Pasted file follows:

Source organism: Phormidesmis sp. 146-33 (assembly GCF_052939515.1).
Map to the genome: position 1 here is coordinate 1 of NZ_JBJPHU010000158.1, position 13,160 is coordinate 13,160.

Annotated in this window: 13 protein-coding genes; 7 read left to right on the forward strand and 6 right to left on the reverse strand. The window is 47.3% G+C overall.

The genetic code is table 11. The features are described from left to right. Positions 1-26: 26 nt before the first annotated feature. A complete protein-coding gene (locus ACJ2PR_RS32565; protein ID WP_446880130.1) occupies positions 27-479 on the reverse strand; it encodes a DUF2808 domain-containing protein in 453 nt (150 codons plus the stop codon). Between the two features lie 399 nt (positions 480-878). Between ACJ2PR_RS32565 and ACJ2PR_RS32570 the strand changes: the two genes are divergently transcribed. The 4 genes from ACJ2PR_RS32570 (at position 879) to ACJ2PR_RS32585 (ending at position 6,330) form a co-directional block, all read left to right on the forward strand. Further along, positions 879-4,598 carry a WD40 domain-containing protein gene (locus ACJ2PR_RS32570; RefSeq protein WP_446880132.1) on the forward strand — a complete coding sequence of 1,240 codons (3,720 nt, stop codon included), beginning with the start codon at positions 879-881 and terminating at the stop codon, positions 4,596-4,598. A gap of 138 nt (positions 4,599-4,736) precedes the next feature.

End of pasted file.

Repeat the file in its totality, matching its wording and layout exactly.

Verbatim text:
Source organism: Phormidesmis sp. 146-33 (assembly GCF_052939515.1).
Map to the genome: position 1 here is coordinate 1 of NZ_JBJPHU010000158.1, position 13,160 is coordinate 13,160.

Annotated in this window: 13 protein-coding genes; 7 read left to right on the forward strand and 6 right to left on the reverse strand. The window is 47.3% G+C overall.

The genetic code is table 11. The features are described from left to right. Positions 1-26: 26 nt before the first annotated feature. A complete protein-coding gene (locus ACJ2PR_RS32565; protein ID WP_446880130.1) occupies positions 27-479 on the reverse strand; it encodes a DUF2808 domain-containing protein in 453 nt (150 codons plus the stop codon). Between the two features lie 399 nt (positions 480-878). Between ACJ2PR_RS32565 and ACJ2PR_RS32570 the strand changes: the two genes are divergently transcribed. The 4 genes from ACJ2PR_RS32570 (at position 879) to ACJ2PR_RS32585 (ending at position 6,330) form a co-directional block, all read left to right on the forward strand. Further along, positions 879-4,598 carry a WD40 domain-containing protein gene (locus ACJ2PR_RS32570; RefSeq protein WP_446880132.1) on the forward strand — a complete coding sequence of 1,240 codons (3,720 nt, stop codon included), beginning with the start codon at positions 879-881 and terminating at the stop codon, positions 4,596-4,598. A gap of 138 nt (positions 4,599-4,736) precedes the next feature.